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The Regions of Georgia

A descriptive look at Georgia's 5 regions and their important physical features and natural resources, as well as their development economically, in comparison and contrast to one another. :)

Miu Takizawa

on 3 September 2012

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Transcript of The Regions of Georgia

Resources/Sites used in the making of this prezi The 5 regions of Georgia Landmarks ~ Lookout Mountain,
Natural Resources ~ sugar maple, tulip poplar, beech, birch, and hemlock
Economic Activity ~Tourism, Forestry
Population ~
Climate ~ mild summers/mild winters
Physical Features ~ Mountains (Appalachian Mountains) Appalachian Plateau The Blue Ridge Mountains The Piedmont The Savannah river is one of Georgia's longest and largest waterways and defines most of the boundary between Georgia and South Carolina. It encompasses 10,577 square miles, of which 175 square miles are in southwestern North Carolina, 4,581 square miles are in western South Carolina, and 5,821 square miles are in eastern Georgia. The Savannah river The Barrier Islands Valley and Ridge The river has played a key role in the history of the state of Georgia. Archaic and Woodland Indians are known to have called the Chattahoochee home. Mound builders navigated it as far north as present-day Helen. This river was also important to the Cherokees and Creeks. Chattahoochee River The Appalachian mountains stretch from Newfoundland to Alabama. The highest point in the Appalachians and also the highest elevation east of the Mississippi River is Mount Mitchell in North Carolina at 6,684 ft. The Appalachian Mountains The fall line is a geological boundary about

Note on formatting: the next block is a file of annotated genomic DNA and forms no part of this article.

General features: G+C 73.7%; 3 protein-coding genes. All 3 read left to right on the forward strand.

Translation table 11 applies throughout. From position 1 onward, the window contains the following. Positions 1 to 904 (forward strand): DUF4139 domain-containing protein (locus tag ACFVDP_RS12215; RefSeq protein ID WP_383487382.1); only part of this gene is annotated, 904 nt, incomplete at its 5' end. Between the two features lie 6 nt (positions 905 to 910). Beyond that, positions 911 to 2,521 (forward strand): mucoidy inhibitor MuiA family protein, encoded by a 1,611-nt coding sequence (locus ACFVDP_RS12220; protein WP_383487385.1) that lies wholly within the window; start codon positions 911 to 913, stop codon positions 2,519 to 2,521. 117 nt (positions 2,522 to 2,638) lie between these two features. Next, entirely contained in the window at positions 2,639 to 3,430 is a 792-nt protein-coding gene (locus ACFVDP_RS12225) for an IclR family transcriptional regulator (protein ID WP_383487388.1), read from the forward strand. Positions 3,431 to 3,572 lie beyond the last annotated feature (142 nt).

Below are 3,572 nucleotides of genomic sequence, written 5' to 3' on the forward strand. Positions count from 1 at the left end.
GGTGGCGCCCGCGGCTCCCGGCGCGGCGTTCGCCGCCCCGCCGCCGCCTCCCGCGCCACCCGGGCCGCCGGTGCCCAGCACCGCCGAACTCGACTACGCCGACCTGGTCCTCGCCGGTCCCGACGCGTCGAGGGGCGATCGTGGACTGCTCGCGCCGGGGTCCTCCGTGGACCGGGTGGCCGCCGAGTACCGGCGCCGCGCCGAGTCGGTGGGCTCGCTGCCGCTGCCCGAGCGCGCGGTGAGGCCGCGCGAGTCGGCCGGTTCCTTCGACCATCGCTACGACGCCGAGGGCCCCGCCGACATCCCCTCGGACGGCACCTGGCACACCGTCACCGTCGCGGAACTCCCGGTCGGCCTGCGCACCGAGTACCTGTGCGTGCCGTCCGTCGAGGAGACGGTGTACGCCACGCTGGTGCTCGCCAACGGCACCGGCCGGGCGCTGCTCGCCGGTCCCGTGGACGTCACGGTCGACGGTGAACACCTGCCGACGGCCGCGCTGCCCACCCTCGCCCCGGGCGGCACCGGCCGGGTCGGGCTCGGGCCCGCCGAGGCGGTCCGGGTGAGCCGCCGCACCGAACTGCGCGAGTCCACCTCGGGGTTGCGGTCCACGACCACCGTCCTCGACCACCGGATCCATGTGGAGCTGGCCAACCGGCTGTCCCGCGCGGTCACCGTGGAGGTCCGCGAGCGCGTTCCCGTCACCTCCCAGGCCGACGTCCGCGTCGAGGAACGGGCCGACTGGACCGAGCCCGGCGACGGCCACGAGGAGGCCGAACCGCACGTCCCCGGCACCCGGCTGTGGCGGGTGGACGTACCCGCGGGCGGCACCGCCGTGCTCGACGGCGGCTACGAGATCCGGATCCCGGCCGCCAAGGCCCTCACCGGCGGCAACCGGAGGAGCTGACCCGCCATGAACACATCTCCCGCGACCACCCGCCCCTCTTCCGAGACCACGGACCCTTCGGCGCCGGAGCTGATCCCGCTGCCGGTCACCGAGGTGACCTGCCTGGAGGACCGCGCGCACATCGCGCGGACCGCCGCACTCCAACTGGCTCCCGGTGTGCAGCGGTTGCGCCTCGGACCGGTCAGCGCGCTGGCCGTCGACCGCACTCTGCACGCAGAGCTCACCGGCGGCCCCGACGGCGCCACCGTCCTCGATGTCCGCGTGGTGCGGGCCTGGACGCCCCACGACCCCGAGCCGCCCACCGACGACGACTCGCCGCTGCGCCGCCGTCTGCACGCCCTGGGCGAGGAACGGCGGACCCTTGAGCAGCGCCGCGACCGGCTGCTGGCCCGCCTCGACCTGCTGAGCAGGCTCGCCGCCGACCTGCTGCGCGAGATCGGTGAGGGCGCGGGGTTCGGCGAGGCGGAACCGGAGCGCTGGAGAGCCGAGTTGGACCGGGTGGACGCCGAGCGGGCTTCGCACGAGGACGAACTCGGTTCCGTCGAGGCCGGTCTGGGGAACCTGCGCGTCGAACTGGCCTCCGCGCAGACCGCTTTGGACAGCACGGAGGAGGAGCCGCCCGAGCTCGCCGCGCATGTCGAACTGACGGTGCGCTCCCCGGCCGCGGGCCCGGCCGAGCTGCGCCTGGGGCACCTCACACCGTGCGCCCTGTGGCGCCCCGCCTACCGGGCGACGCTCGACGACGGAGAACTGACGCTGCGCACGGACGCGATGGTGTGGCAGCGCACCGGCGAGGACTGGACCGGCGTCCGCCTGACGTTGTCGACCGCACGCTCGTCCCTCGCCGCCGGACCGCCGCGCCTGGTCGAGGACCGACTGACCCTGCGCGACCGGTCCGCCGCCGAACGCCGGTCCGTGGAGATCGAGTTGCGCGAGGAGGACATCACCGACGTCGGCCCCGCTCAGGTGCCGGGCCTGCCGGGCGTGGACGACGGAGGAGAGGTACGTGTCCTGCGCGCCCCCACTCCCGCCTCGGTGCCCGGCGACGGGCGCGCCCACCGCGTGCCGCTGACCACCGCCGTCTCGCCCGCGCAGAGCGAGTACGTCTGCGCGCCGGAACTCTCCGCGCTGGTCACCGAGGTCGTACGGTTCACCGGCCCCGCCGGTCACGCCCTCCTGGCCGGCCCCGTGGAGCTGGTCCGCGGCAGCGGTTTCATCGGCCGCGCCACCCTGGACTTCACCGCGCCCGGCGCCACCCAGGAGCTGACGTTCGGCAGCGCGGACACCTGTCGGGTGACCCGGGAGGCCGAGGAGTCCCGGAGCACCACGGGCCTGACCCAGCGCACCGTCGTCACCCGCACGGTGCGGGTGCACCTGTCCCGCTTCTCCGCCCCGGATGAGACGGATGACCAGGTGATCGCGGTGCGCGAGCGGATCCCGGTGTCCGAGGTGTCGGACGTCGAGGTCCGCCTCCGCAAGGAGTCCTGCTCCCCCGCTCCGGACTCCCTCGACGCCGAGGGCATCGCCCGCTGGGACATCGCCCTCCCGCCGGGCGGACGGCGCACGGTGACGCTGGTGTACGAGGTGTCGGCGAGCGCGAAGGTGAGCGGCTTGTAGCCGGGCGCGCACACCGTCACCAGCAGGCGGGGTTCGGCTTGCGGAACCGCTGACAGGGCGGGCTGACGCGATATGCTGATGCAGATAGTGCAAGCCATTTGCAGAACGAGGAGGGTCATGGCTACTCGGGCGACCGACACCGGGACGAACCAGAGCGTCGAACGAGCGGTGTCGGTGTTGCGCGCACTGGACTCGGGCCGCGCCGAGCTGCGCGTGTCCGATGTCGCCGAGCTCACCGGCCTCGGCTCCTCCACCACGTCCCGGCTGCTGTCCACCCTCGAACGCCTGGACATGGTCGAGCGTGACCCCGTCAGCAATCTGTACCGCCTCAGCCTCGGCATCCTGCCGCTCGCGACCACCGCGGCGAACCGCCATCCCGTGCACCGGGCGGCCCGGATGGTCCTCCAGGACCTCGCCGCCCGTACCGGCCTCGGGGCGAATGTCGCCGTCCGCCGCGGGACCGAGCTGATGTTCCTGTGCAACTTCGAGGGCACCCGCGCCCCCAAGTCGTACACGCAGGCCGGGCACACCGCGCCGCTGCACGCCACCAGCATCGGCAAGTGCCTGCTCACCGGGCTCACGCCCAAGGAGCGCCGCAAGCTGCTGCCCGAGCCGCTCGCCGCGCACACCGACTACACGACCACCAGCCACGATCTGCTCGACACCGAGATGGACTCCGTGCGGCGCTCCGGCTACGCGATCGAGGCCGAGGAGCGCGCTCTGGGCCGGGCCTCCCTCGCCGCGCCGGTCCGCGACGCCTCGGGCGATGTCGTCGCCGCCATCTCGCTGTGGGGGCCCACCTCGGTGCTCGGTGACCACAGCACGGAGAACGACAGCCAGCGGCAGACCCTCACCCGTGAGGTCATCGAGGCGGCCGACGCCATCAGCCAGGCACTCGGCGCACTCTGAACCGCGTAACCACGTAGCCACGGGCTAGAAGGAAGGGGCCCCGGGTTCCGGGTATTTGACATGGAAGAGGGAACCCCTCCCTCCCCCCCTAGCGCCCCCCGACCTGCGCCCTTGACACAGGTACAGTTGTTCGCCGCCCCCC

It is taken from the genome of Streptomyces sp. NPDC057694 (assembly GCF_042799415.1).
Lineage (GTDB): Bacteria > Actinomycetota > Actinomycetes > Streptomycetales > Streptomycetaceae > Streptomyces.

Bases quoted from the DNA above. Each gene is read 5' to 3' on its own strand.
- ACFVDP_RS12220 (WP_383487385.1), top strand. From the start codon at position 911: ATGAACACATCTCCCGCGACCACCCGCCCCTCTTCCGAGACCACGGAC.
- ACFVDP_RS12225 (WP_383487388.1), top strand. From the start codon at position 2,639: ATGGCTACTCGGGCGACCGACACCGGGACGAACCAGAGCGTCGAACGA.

twenty miles wide that runs across Georgia northeastward from Columbus to Augusta.
Rivers of the Coastal Plain were a major means of commercial transportation during the 1700s and early 1800s. The Fall Line ~ PiZap.com
~ Prezi.com
~ Bing images
~ Big site of amazing facts.com
~ Microsoft Word
~ Georgia Encyclopedia
~ North Georgia.com
~ Ngeorgia.com
~ Okefenokee.com
~ Yahoo Answers
~ Henry.k12.ga.us
~ City-Data.com Georgia and its heart
the love of this land is strong
for we give it strength Haiku about Georgia Brief Overview on Georgia The Coastal Plains The Okefenokee swamp is one of North America’s most unspoiled, fascinating and precious natural areas. It is the largest, intact, un-fragmented, freshwater and black water wilderness swamp in North America. Hope you enjoyed! :D Barrier islands are not merely pieces of the mainland surrounded by
water. These landmasses are continually changing as the powerful
forces of winds, ocean currents, waves, storms and tides reshape them.
Tides have the greatest impact on the evolution of the barrier islands. Georgia is the 24th biggest state in the
United States. Georgia's major industries are
textiles, timber (especially pine), and agriculture